WALK THE ATLANTIC, GLIMPSE A SEAL
Lighthouse Beach and South Beach in Chatham (at the end of Main Street, parking across from the Chatham Lighthouse) offer long walks along the Atlantic; early morning is especially spectacular as the sun rises over the steely waters. Lucky strollers may also catch a glimpse of a seal or two just off shore; don't be surprised if they stare at you with as much curiosity as you watch them.
TAKE A DRIVE-BY
Chatham's Old Village Historic District (Main Street from Shore Road to Bridge Street), an area once known as Scrabbletown, is a hodge-podge of styles ranging from elegant captain's houses to simple Cape shanties. You can find historical facts and a map at www.oldvillagechatham.org. A drive along the Old King's Highway Historic District, Route 6A, from Sandwich to Orleans, provides an example of historic preservation at its finest. Known for its string of graceful captains' houses, most built during the mid-1800s, the scenic roadway is also flanked by examples of Colonial, Victorian, Greek Revival and Italianate architecture.
GET A WHALE OF A GUARANTEE
Before the end of October, be sure to book aboard the Portuguese Princess II or the Captain Red of Portuguese Princess Excursions (70 Shank Painter Rd., Provincetown; 888-234-3531) for an exciting three-hour trip to Stellwagen Bank, the feeding ground for humpback, minke and fin whales, that lies just six miles north of town. Experienced naturalists are aboard to interpret whale behavior, introduce you to the diverse marine environment and to answer questions. Portuguese Princess Excursions boast a whale sighting success record of 99 percent. Tickets ($30, adults; $24, ages 5-12; children under 4, free) may be purchased online, by phone or at booths on Fisherman's Wharf or Macmillan Wharf, where the boats are docked.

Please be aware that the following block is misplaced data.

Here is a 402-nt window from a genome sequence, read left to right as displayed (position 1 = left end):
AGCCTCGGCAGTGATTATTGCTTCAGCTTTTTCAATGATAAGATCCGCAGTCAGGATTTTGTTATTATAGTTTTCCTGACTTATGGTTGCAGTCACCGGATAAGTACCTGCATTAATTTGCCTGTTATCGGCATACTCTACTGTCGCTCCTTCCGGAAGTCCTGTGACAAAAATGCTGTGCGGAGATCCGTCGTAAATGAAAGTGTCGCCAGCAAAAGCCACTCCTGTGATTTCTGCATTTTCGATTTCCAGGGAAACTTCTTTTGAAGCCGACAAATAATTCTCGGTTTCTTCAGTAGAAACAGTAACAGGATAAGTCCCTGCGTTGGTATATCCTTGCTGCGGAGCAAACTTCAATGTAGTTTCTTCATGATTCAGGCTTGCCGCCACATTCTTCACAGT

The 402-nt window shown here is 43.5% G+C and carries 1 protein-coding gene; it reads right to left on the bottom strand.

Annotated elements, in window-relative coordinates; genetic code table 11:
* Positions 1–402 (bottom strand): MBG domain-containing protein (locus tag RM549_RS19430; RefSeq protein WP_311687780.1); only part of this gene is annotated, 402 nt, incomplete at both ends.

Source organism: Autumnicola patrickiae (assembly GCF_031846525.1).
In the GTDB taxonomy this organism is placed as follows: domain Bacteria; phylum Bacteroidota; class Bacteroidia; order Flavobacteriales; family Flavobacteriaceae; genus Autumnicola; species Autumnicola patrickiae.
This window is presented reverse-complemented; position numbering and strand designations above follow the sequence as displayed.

Osprey Sea Kayak (Pleasant Bay, South Orleans; 508-240-1211) offers several three-hour guided tours of the gentle waters around Pleasant Bay Ð perfect for the beginner and expert alike. Basic paddling instructions are given before heading out in top-quality, fully equipped kayaks. The pace is relaxed with a focus on the human connection to natural environment. Trips depart several times daily from May through October. (There's even a tour for women only!) Fees: $49 per solo kayak; $35 per person in a tandem.
GO FOR BASS AND BLUES
Islanders and anglers of all ages gear up for the month-long Martha's Vineyard Striped Bass & Blue Tournament (Derby Headquarters, 1A Dock St., Edgartown or Larry's Tackle, 258 Upper Main St., Edgartown, 508-627-5088). School children spend hours catching squid, the perfect bait, and sport fishermen share fish stories from years past, perhaps recalling last year's 49-pound bass reeled in by 12-year-old Molly Fischer. Winners from each category turn a key for a chance to bring home a Boston Whaler or Chevy truck. (We hope that Molly is enjoying her Boston Whaler.) Call for registration information.
A fun day of vineyard touring and wine tasting awaits at Truro Vineyards of Cape Cod (Route 6A, North Truro; 508-487-6200). Watch as vintners make your favorite barrel-fermented Chardonnay. Beautifully unique wine bottles and cranberry wines are part of this vineyard's charm. The tasting room and gift shop are located in a restored 1830s farmhouse; enjoy a picnic on the grounds. Open April through December. Call for tour schedule.
FIND A STEAL
Saturdays and Sundays from mid-April through the fall, you can find just about anything at the Wellfleet Flea Market on the grounds of the Wellfleet Drive-In (Route 6, Wellfleet; 508-349-0541) At this packed flea market, you'll find items from household goods to clothing and jewelry, vintage to brand new.
TOUR A LIGHTHOUSE
Located within the Cape Cod National Seashore, Nauset Light (Eastham; 508-255-3421) is one of the most famous lighthouses on the East Coast, originally built in 1877. The lighthouse is open for tours Sundays, spring through fall. Also visit nearby Nauset Light Beach to see the abundance of seals in the fall.
CLIMB TO THE TOP